FIG. 6 is a flowchart for a state machine configured for divide by 8.25. The state machine selects a new clock that lags, in phase, the presently selected clock to produce a desired divider ratio that is greater than the divider amount of the integer divide by N block. Stated differently, when the integer divide by N block is configured for divide by 8, the phase lagging clock, in the example of FIG. 6, will select a new clock that lags the presently selected clock by 90 degrees, thus stretching the clock cycle by one-quarter cycle. In a similar manner, the state machine will select the new clock that leads, in phase, the presently selected clock by 90 degrees to produce a desired divider ratio that is less than the divider amount of the divide by N block. Thus, by choosing a leading phase clock, the desired divider ratio is 7.75 wherein N is equal to 8 and further wherein the divider ratio may more generically be referenced as a (N−1).75 divider ratio.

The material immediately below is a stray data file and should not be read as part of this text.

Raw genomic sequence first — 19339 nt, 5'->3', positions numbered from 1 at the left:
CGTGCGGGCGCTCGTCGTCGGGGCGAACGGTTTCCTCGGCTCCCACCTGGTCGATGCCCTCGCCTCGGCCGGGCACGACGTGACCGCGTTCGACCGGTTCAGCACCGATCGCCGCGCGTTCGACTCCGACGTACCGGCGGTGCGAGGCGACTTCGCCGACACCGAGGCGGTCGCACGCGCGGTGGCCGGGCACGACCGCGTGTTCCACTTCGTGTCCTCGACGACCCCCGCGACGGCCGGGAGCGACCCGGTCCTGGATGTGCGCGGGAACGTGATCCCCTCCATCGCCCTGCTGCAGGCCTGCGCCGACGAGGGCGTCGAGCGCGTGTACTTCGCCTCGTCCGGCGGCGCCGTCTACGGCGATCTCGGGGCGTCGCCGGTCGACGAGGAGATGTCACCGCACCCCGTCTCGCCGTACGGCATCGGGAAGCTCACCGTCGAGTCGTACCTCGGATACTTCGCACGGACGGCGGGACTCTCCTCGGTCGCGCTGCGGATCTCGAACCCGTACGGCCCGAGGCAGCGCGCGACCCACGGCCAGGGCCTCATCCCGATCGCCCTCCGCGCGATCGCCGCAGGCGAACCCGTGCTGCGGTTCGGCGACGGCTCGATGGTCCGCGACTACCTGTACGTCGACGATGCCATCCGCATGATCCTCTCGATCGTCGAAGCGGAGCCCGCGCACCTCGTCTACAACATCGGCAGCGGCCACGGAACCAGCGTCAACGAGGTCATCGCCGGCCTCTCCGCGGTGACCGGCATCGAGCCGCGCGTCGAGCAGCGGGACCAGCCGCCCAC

Assuming the state machine has selected VCO clock 0, on the rising edge of the divided clock the state machine determines that the programmable integer divide by N block has divided the selected clock by 8. On the rising edge of the divided clock, the state machine waits until clock 0 and clock 90 are both at similar logic states. Once clock 0 and clock 90 are at similar logic states, logic 1 for example, the state machine will select clock 90 by configuring clock select signal 94 of FIG. 3 to select clock 90. When the programmable integer divide by N block 76 of FIG. 3 divides the selected clock by 8, the rising edge of the divided clock will go to logic 1 and the state machine will wait until clock 90 and clock 180 are at similar logic states before selecting clock 180. In a similar manner, the state machine will select clock 270 and then repeat the cycle back to select clock 0. By switching from the presently selected clock to a new clock that lags in phase by 90 degrees, each full cycle of the divided clock is stretched by one-quarter period relative to the undivided VCO clock period. By stretching the divided clock by one-quarter cycle during each period of the divided clock, the VCO input voltage produced by the phase/frequency to voltage converter block 70 of FIG. 3 will produce a fractional divide ratio of 8.25 which may further be referenced as N.25. Stated differently, the VCO output frequency will be equal to 8.25 (N.25) times the reference signal.